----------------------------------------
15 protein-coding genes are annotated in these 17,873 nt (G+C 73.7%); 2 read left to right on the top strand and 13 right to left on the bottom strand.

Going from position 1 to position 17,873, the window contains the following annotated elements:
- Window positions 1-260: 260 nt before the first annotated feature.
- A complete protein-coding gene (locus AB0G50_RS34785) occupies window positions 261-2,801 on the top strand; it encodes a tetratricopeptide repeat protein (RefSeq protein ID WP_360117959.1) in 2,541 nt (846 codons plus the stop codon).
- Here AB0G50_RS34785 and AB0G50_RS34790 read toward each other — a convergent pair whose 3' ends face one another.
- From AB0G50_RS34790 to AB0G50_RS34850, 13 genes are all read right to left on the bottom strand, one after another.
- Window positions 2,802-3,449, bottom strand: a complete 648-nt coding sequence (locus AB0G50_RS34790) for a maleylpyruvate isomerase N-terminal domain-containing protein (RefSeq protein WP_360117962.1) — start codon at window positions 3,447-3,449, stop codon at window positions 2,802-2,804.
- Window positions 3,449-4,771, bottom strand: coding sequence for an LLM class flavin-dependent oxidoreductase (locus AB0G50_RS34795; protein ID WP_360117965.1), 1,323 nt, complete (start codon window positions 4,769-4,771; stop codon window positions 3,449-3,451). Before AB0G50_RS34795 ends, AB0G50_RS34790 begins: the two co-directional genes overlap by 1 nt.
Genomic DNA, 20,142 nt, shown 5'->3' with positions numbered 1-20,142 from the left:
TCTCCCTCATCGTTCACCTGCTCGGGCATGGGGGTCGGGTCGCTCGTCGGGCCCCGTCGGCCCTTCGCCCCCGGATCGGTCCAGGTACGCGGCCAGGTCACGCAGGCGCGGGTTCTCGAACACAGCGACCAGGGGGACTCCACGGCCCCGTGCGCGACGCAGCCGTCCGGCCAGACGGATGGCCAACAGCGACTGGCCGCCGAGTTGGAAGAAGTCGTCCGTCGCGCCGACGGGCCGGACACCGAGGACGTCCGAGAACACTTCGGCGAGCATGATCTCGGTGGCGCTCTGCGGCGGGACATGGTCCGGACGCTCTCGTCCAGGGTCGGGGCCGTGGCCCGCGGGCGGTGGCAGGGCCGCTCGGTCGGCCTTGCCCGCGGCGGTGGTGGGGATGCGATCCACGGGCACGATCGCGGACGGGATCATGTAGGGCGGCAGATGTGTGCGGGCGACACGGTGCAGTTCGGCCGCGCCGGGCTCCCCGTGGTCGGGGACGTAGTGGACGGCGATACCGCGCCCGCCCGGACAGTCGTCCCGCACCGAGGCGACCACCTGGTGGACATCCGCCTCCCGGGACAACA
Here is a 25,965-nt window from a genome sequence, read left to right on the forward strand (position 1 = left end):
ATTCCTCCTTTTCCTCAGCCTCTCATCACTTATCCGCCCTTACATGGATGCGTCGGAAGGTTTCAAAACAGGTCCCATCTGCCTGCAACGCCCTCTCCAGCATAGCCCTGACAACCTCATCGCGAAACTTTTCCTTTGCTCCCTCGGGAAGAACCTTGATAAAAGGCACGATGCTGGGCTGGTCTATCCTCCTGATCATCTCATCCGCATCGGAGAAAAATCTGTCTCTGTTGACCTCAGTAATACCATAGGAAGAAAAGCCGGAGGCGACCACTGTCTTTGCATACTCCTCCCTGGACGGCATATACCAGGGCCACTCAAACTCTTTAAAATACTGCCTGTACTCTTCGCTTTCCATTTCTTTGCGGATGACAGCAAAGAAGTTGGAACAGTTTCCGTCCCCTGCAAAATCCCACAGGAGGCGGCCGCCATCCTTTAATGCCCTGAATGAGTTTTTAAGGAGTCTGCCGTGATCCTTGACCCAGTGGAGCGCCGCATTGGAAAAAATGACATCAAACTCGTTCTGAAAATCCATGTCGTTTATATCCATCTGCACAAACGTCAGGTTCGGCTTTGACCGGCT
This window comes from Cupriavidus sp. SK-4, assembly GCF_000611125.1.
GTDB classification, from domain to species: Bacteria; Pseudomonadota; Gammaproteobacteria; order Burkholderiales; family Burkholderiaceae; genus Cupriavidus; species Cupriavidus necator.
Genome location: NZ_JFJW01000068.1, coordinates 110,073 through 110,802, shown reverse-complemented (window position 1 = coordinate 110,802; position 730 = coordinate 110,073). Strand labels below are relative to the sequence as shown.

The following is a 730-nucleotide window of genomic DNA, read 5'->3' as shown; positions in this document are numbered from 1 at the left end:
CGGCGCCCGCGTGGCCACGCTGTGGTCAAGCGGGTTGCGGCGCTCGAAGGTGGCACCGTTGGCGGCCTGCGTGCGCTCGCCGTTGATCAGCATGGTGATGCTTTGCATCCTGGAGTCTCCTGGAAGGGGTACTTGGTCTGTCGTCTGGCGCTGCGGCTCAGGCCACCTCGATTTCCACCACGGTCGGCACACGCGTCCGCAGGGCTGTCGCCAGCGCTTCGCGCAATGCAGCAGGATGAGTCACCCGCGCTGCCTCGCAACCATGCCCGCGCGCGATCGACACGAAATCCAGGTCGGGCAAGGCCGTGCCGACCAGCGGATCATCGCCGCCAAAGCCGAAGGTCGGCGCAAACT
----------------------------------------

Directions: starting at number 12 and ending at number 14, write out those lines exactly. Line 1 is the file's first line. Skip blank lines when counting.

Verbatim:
ATTCCTCCTTTTCCTCAGCCTCTCATCACTTATCCGCCCTTACATGGATGCGTCGGAAGGTTTCAAAACAGGTCCCATCTGCCTGCAACGCCCTCTCCAGCATAGCCCTGACAACCTCATCGCGAAACTTTTCCTTTGCTCCCTCGGGAAGAACCTTGATAAAAGGCACGATGCTGGGCTGGTCTATCCTCCTGATCATCTCATCCGCATCGGAGAAAAATCTGTCTCTGTTGACCTCAGTAATACCATAGGAAGAAAAGCCGGAGGCGACCACTGTCTTTGCATACTCCTCCCTGGACGGCATATACCAGGGCCACTCAAACTCTTTAAAATACTGCCTGTACTCTTCGCTTTCCATTTCTTTGCGGATGACAGCAAAGAAGTTGGAACAGTTTCCGTCCCCTGCAAAATCCCACAGGAGGCGGCCGCCATCCTTTAATGCCCTGAATGAGTTTTTAAGGAGTCTGCCGTGATCCTTGACCCAGTGGAGCGCCGCATTGGAAAAAATGACATCAAACTCGTTCTGAAAATCCATGTCGTTTATATCCATCTGCACAAACGTCAGGTTCGGCTTTGACCGGCT
This window comes from Cupriavidus sp. SK-4, assembly GCF_000611125.1.
GTDB classification, from domain to species: Bacteria; Pseudomonadota; Gammaproteobacteria; order Burkholderiales; family Burkholderiaceae; genus Cupriavidus; species Cupriavidus necator.